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Monday, July 6, 2015


Posted Tuesday, September 7, 2010, at 9:45 AM

After a long hot summer, a lot of people have been looking forward to fall and its cooler temperatures.

I am reluctantly looking forward to the end of summer for another reason.

I grew up in South Bend, Indiana, just miles from the Michigan border. But my parents were both from Arkansas.

So, I learned at an early age there are two ways to cook meats and vegetables: fried or southern fried.

Fried means throwing food into a skillet of hot oil and letting it boil.

Southern fried means dipping that food in milk and flour or corn meal before it's oil bath.

"That's good eatin'...," as my father used to say.

My father had a thing for cooking gadgets. Shelves in the utility room were full of hot dog cookers, electric egg poachers, doughnut makers, popcorn poppers, you-name-it.

But, for my father, the truly great moment in kitchen gagetry history occured when the first Fry Baby hit the shelves.

Imagine the possibilites when you have a container of oil sitting on the counter ready to be fired up to fry just about anything at any moment!

As I hit adulthood, though, I began to question the wisdom of a diet based on frying.

Heart disease runs on both sides of my family and my father's sudden death, at age 69, made me wonder if decades of bacon and egg breakfasts, hamburger and fries lunches, and steak and gravy dinners hastened his departure.

So, I have tried to live a life of steamed vegetables. Poultry rather than beef and pork. Very little fast food and lots of baking, broiling, or sauteing (a quick fry in a small amount of vegetable oil).

My first summer in Salem has been a real challenge.

Instead of living in the middle of a big city, where you find vegetables at the supermarket or weekly farmers markets, it has been great to live in the country where there are fresh vegetables on demand, thanks to the fact almost everyone has a garden and there is almost always someone selling fresh grown good stuff on the square.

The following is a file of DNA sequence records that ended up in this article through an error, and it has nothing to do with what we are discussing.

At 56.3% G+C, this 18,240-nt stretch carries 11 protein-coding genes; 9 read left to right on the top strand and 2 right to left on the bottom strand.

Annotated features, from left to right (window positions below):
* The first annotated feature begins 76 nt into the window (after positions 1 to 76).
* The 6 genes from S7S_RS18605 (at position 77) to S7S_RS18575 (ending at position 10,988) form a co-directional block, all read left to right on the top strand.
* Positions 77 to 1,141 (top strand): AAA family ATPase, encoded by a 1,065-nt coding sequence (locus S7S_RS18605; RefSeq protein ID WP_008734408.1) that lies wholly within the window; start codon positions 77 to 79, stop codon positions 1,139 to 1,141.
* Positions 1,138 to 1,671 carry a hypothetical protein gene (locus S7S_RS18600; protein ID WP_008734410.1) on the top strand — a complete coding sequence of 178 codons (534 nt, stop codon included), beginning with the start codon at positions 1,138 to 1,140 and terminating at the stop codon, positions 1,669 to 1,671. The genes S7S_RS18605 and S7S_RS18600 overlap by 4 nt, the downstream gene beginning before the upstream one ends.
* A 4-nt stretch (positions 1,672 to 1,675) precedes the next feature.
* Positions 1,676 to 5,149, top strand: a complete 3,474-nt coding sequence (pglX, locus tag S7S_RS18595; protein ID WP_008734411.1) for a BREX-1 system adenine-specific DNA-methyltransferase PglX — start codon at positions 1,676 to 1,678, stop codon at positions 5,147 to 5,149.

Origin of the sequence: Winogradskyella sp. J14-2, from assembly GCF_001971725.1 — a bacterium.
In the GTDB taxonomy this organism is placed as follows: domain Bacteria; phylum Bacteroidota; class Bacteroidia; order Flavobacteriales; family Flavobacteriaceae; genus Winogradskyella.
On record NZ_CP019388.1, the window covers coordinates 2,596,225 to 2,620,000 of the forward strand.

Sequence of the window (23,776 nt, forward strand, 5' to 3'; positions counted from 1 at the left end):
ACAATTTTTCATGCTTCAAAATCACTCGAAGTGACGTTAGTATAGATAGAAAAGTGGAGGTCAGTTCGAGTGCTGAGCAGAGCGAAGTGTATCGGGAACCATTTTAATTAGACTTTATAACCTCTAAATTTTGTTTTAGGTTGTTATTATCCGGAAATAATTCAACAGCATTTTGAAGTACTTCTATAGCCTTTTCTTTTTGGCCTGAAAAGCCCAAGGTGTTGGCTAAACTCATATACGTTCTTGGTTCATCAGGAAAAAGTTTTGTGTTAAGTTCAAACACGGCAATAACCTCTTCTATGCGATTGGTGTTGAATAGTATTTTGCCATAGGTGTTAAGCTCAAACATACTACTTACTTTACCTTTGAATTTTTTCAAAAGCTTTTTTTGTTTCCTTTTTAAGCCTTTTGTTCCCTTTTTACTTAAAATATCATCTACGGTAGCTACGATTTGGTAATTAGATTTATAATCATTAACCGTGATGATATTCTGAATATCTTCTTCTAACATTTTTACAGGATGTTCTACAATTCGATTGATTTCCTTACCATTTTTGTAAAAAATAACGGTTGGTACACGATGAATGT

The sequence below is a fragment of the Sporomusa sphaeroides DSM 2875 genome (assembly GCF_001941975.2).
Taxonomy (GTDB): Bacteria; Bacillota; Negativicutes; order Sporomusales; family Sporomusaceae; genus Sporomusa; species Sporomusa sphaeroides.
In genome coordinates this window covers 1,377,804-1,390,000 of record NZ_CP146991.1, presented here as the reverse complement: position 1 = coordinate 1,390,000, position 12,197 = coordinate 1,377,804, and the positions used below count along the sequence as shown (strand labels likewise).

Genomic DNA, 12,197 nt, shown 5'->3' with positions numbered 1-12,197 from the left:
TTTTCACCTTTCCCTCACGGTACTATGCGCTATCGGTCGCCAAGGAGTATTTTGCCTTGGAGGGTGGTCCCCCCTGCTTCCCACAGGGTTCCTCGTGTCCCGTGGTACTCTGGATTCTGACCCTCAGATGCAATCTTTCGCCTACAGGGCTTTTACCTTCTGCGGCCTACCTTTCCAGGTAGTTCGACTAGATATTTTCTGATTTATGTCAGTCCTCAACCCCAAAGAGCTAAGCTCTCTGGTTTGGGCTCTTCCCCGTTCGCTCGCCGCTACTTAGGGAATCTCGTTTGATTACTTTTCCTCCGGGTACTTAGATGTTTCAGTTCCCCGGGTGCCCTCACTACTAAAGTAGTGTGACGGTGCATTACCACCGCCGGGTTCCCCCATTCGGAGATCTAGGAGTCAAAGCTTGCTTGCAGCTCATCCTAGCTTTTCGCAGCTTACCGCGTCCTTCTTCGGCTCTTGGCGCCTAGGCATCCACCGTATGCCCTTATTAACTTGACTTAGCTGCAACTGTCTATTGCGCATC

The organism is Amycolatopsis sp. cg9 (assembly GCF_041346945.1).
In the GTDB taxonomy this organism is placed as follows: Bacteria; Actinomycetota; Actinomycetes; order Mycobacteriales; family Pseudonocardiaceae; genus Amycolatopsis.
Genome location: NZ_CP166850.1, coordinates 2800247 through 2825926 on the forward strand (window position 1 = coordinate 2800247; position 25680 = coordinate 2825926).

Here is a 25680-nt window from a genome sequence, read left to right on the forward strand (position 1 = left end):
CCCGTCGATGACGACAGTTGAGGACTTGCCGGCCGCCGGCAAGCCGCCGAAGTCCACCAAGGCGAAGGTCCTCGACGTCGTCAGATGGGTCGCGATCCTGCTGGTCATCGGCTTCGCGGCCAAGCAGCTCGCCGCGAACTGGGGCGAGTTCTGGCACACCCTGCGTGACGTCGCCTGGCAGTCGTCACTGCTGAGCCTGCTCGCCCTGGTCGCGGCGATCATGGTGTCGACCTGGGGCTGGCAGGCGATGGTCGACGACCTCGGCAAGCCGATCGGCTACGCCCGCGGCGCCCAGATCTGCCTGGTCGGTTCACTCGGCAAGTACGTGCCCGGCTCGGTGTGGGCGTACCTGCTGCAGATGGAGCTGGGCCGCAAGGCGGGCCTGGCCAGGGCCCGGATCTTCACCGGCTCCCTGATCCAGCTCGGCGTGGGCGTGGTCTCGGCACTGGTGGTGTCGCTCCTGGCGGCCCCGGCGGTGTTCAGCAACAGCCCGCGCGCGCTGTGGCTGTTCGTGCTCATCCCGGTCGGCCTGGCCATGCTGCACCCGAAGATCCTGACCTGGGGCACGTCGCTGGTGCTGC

Spring meant nice lettuce and greens, asparagus, potatoes and onions.

But, when squash and okra started appearing this summer, I just had to get out the skillet. Nothing wrong with an occasional dietary detour, I told myself.

The problem is, there's nothing better than fried yellow squash dipped in flour or okra rolled in corn meal and fried dark, almost burnt, brown.

My good friend Dylan York, a 13 year old gardening whiz, kept me well supplied and introduced me to other fried temptations: white squash and zuccini. Then, green tomatoes and potatoes started coming in.

Soon, I was ignoring the risks and shame of shunning my healthy diet.

Almost every night, I found myself frying up a storm.

I finally realized I had hit rock bottom the night I had okra going in one skillet, sweet potatoes frying in another, and a couple brats sizzling in a third.

That feast climaxed with a fresh FRIED PIE. Dylan had charmed a grandmother into teaching him her secret family recipe (fresh rolled dough stuffed and fried in lard).

I realized I needed help. An intervention. A 12 Step program for fry-a-holics.

But those closest to me were in no shape to lead me back to the path of healthy eating. They were too busy also enjoying the fried fruits of my labor.

The only solution on the horizon was a bitter one: the cooler weather of fall when garden production would finally peter out.

Long ago, I made a pact with myself never to complain about hot weather and I almost never do.

After growing up in South Bend, a northern city where summers are mild, a "hot" day is in the 80s and wickedly cold and snowy winters never seem to end, I say. " the hotter the better".

But, here I am, wishing for fall and winter, when vegetables are scarce and expensive and tomatoes feel and taste like baseballs.

I know it is for my own good. Maybe a return to healthier eating is just around the corner.

In the meantime, I can only ask for help: STOP ME BEFORE I FRY AGAIN!!!!!!!

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Ugh, you beat me to it, I was fixin to write a column about "fried beer" and call it "Are You Fried?" LOL


-- Posted by ask_questions on Wed, Sep 15, 2010, at 12:10 PM

I have to tell you Richard, fried potatoes, squash, zucchini, okra, onions with cornbread, purple hull peas are a staple. I love them and eat them when I get a change to have it fresh from the garden. The issue is moderation: everything in moderation. Follow that rule and you wil be okay!

Otherwise, start canning; you can enjoy year round!

-- Posted by kkman on Sun, Sep 12, 2010, at 8:16 PM

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I used to call this blog "Stranger In Town" but time goes by quickly. After a year in these parts, I realize people will still say, 'he's from off' but I now proudly claim I am a "Stranger No More"! After a lifetime in living in big cities, small town life has produced surprises, good and bad but, after more than a year, I love it (most of the time!). I promise to keep on writing about stuff that interests me and things I think of to complain about. I hope you will continue to check in occasionally to read and comment.